Can Predictable Polls Lead to Unpredicted Consequences?
PART II: WHY ONE MIGHT WANT TO VOTE
That these elections will not be an explicit step towards democratic reform has been obvious well in advance. Even if there is not much cause for immediate celebration, there is a fact to bear in mind. The pre-election atmosphere in Burma might resemble a fictional plot from a dystopian novel, but the process of elections (fair or unfair, all encompassing or disenfranchising) is a better situation than no elections at all. The Economist’s latest article is titled “..slowly the army release its grip.” This loosening of control might be unintentional on the part of the current regime, but it appears inevitable. The 2008 constitution might provide the military with impunity from prosecution, but that was to be expected. What is important at this point is to examine the additional (although minimal) democratic space, emanating from the changing power structure, where the military will no longer remain the unchallenged executive power. The 14 regional parliaments that will be established as result of the elections will be a first instance since the inception of the Burmese state.
Like any other nation, the Burmese,from the Junta or local businessmen, would like to see their stagnant economy grow. Perhaps with the old guard retiring, the new generation will pay heed to the business communities in the country that understand the inter-relatedness between health reform, education, social welfare and development. The Myanmar Egress is one such initiative, corroborated by Burmese entrepreneurs and social workers, that focuses on nation building despite the political impasse that has plagued the country for years. They aim to empower civil society organizations in the country by training young Burmese in the fields of social entrepreneurship, economics, and media. What sets them apart from most other initiatives is that instead of challenging the legitimacy of the current administration, they aim to create change within the existing political framework. By engaging business communities, intellectual classes and Burmese youth, they hope to create ‘national development through capacity building.’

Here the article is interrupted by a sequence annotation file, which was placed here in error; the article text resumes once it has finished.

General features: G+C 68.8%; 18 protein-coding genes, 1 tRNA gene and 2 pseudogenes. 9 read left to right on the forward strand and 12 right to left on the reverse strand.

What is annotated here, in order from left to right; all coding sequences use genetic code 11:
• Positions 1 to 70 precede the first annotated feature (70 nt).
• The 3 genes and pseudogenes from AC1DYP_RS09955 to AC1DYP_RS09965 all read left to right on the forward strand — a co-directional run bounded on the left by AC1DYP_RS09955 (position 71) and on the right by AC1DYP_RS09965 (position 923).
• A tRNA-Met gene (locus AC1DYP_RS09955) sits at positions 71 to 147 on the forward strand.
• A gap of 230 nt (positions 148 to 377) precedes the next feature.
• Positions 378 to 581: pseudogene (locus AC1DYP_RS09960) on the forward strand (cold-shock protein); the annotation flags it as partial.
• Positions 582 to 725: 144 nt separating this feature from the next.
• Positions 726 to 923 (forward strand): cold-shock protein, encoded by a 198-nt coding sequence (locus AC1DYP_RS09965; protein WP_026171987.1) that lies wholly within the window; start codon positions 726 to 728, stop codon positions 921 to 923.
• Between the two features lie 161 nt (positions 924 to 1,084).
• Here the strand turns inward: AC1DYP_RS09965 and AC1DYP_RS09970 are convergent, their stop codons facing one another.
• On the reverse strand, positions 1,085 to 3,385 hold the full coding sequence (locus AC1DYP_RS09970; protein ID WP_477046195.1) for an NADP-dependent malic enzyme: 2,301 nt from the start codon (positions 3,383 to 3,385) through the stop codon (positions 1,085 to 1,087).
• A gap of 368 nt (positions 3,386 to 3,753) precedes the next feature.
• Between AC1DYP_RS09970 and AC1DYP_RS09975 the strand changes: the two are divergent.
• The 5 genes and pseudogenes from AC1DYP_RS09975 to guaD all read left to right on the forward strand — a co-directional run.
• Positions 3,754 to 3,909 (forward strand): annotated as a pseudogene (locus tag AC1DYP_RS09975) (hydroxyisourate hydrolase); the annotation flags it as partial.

CONUNDRUM OF NO CHOICE
Political activists opposing elections have been sighted distributing ‘boycott vote’ pamphlets to civilians, urging them to exercise their ‘right not to vote’ – an action that could land them in jail for years. Although admirable and courageous, refraining from voting in elections does not appear a pragmatic or productive solution. Universal boycott will not be possible as many are being intimidated into voting. With USDP thugs ‘guarding’ the polling booths rigging will undoubtedly take place. The result will not be based on the number of voters who turn up on November 7th. If those opposing the regime do not cast their ballots, the Junta can more easily manipulate the results while conveniently pointing to the ineptitude of their citizens in the democratization process. The burden will then fall on those who ‘chose’ not to vote, thereby handing the power to the ruling elite. It is a tough choice to make and one riddled with double standards. You vote – you recognize the legitimacy of the election. You don not vote – you completely lose your political voice.
PREMISE AND PROMISE
The premise of elections and the promise of a ‘democratic process’ by the current leadership has inadvertently spawned calls from ASEAN, UN and the international community at large for immediate action on several fronts. They all demand (and in some cases mildly suggest) release of political prisoners, establishment of a war crimes tribunal and inclusion of ethnic communities in the political process. Although these issues have been glaring gaps in justice for a majority of Burmese since 1990 when the Junta took over, they have received a new breath of life in the ‘IR’ arena due to the impending elections. The hope amongst those not boycotting elections is that these issues will continue to receive much needed attention in the post election period. Also, those not boycotting elections are not necessarily agreeing with the manner in which they are being conducted. They are simply acknowledging that with or without the support of the masses, a green signal from the UN, or a pat on the back from neighboring countries, Than Shwe and his Junta colleagues will go ahead with their plans. And these plans will have a lasting impact – some of which could prove positive in the long term.
The months following November 7th will be much more crucial for the political landscape of Burma than the speculative cloud that has been looming over the country’s future ever since the announcement of elections.
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